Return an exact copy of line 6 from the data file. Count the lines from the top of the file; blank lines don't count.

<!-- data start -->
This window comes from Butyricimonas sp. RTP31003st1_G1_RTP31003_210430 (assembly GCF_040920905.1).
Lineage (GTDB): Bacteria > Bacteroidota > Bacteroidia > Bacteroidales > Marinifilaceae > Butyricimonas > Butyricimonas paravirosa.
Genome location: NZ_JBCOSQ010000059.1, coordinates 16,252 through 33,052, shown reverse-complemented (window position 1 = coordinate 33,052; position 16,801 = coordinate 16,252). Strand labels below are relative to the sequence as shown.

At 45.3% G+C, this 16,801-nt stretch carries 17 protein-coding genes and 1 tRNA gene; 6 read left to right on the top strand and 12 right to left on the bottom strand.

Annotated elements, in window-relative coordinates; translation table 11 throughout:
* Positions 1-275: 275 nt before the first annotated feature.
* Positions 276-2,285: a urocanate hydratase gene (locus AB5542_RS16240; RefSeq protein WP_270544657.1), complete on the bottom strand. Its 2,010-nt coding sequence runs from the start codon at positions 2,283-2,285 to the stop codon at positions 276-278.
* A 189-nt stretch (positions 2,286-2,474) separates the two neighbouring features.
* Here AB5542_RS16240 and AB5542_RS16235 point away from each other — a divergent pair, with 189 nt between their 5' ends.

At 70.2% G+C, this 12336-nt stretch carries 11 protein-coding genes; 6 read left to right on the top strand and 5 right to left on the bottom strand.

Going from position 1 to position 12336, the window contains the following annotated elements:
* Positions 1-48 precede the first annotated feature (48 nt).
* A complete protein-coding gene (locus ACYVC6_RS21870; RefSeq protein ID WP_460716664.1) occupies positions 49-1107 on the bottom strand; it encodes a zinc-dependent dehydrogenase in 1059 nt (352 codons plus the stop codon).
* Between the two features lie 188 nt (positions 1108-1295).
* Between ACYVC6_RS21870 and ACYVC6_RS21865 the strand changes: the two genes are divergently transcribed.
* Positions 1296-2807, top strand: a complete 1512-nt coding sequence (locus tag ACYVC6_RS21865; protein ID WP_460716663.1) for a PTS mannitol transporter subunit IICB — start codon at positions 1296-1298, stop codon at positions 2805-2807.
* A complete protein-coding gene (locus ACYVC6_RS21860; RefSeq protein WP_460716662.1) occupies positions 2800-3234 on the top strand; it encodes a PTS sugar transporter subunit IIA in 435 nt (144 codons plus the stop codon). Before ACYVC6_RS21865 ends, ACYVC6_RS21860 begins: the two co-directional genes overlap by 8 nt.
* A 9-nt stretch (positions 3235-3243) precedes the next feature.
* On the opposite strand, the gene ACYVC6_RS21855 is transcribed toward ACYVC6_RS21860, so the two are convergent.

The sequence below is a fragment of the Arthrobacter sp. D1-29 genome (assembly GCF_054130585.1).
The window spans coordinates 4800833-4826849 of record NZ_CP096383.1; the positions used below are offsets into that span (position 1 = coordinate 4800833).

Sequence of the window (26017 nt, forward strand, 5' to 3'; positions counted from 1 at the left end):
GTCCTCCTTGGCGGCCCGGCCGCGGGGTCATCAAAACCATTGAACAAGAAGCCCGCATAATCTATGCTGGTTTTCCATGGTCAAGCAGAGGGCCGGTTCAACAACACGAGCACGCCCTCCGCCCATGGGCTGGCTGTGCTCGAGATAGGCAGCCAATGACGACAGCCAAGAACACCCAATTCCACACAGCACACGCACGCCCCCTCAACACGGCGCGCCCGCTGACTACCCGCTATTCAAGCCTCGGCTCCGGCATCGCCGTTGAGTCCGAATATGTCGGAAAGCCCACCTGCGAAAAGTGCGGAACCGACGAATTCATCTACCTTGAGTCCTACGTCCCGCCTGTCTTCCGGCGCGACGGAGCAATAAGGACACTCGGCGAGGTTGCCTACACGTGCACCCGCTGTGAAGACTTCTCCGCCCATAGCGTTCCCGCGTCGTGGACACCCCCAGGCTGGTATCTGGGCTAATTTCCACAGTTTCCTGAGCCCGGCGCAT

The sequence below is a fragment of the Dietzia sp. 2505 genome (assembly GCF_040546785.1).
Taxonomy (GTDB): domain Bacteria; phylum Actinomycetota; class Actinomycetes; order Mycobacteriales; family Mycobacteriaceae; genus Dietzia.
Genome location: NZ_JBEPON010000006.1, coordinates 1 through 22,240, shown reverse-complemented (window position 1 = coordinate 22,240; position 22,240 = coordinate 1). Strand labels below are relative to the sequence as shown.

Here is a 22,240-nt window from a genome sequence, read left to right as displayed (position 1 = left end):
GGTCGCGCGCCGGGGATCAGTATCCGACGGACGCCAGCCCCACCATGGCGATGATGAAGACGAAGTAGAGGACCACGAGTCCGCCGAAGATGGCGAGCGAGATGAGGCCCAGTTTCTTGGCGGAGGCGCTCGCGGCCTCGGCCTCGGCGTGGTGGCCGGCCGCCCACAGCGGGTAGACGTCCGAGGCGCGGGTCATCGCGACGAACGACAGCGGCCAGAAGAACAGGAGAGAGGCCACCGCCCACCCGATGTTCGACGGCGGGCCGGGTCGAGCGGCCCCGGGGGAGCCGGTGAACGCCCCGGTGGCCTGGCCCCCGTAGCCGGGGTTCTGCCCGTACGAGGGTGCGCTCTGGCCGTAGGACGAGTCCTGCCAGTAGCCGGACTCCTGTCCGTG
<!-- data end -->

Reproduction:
* Positions 1-275: 275 nt before the first annotated feature.